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  16. BarbarianBrewer

    BarbarianBrewer Well-Known Member

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    I do the same thing for the same reason. Since I mostly brew Irish Reds and Scottish ales my base grain is Maris Otter. So, get the base malt that matches the style you make most often. You also need to consider how long it will take you to go through it. As long as it's stored cool, dry and pest-free you could likely have it for almost a year before noticing any significant degradation in aroma and taste. At least the it was in my case. Not sure how long before it would impact the flavor of the beer produced from it.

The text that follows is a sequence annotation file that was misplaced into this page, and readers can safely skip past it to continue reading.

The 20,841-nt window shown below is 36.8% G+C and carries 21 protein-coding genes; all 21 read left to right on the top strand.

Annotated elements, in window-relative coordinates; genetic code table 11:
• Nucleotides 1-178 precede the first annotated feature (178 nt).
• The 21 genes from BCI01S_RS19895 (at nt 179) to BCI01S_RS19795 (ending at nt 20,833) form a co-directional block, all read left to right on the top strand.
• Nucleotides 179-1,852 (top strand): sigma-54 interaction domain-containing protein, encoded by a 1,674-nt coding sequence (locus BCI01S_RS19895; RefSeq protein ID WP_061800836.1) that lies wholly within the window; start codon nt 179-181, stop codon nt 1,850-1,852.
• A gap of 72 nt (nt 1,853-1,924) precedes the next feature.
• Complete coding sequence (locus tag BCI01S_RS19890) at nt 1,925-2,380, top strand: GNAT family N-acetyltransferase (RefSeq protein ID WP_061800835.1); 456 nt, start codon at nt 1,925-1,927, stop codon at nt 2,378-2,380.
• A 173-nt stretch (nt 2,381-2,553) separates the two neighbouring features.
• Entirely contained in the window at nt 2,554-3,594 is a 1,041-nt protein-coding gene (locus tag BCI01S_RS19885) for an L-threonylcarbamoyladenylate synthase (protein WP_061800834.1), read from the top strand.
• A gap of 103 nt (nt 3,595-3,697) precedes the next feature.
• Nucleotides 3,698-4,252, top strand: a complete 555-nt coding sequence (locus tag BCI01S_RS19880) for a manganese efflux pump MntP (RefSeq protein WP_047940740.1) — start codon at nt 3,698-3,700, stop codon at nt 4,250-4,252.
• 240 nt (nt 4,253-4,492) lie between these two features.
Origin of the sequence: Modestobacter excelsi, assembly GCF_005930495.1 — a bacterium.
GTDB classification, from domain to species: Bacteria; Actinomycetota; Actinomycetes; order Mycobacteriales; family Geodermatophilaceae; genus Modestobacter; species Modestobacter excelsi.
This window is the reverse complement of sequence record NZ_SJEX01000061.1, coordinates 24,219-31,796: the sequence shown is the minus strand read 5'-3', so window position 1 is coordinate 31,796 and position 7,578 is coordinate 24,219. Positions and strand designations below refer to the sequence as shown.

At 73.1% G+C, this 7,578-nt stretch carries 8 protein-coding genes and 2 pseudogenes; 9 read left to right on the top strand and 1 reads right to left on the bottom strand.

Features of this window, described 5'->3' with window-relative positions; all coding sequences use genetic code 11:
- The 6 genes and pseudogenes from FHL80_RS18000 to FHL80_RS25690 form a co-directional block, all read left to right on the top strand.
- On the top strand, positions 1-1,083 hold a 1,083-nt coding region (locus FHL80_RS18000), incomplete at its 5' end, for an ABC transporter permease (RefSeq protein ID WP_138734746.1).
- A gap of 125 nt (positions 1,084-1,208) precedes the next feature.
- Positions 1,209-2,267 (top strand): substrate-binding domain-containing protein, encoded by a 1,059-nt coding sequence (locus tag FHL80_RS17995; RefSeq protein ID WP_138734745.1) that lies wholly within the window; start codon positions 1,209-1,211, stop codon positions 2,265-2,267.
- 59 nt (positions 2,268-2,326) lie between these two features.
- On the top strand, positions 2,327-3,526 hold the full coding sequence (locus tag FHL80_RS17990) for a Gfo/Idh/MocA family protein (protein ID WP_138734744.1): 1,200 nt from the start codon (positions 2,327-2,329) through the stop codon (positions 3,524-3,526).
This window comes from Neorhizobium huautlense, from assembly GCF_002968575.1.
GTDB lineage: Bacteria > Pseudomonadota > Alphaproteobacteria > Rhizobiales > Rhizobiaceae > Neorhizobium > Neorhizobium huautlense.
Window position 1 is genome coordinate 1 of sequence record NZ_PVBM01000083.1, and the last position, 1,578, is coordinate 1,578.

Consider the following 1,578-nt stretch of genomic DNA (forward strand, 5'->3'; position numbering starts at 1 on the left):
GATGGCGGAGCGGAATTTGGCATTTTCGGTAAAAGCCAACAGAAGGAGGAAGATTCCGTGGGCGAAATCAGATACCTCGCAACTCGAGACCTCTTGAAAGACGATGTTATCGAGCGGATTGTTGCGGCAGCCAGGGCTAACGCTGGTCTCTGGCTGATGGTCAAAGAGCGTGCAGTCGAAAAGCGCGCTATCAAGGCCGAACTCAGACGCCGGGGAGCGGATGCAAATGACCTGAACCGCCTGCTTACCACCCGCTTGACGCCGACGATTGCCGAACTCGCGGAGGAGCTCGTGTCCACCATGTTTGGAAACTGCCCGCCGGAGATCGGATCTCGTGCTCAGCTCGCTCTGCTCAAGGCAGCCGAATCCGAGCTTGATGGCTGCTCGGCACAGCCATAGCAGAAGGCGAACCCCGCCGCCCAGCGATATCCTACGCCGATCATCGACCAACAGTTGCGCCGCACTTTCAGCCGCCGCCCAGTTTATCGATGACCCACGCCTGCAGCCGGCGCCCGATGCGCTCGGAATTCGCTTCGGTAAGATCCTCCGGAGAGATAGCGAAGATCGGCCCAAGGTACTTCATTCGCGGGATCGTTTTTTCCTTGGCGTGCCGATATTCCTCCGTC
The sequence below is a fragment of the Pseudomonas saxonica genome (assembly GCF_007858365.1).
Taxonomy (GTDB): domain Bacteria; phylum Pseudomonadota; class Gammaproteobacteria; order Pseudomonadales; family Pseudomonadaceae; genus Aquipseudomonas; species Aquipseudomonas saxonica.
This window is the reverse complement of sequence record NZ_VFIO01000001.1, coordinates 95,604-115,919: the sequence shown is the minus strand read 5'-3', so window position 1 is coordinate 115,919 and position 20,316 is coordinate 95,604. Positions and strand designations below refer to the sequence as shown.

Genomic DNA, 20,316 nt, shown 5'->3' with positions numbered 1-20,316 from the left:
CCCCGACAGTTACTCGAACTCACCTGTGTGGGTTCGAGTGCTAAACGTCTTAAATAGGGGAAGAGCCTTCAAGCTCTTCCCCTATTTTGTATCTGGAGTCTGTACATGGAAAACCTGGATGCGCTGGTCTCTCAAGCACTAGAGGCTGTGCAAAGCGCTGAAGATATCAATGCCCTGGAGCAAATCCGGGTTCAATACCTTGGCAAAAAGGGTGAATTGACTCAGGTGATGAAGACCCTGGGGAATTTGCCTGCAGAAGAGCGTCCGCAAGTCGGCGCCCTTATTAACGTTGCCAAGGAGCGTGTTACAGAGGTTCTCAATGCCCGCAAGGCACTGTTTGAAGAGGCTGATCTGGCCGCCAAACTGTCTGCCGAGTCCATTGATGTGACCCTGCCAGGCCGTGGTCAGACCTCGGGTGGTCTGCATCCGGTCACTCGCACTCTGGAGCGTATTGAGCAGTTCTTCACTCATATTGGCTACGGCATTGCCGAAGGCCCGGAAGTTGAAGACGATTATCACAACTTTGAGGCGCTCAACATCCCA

Something I started to do last year was to store my grain in a large Ziploc space saver bag. The kind you suck the air out with a vacuum cleaner hose. After a year (almost to the day) I didn't notice any degradation in flavor or aroma.
     
  17. Hawkbox

    Hawkbox Well-Known Member

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    I've got some white wheat that is at least a year old and haven't noticed an issue. Grain will store a very long time if you keep it dry.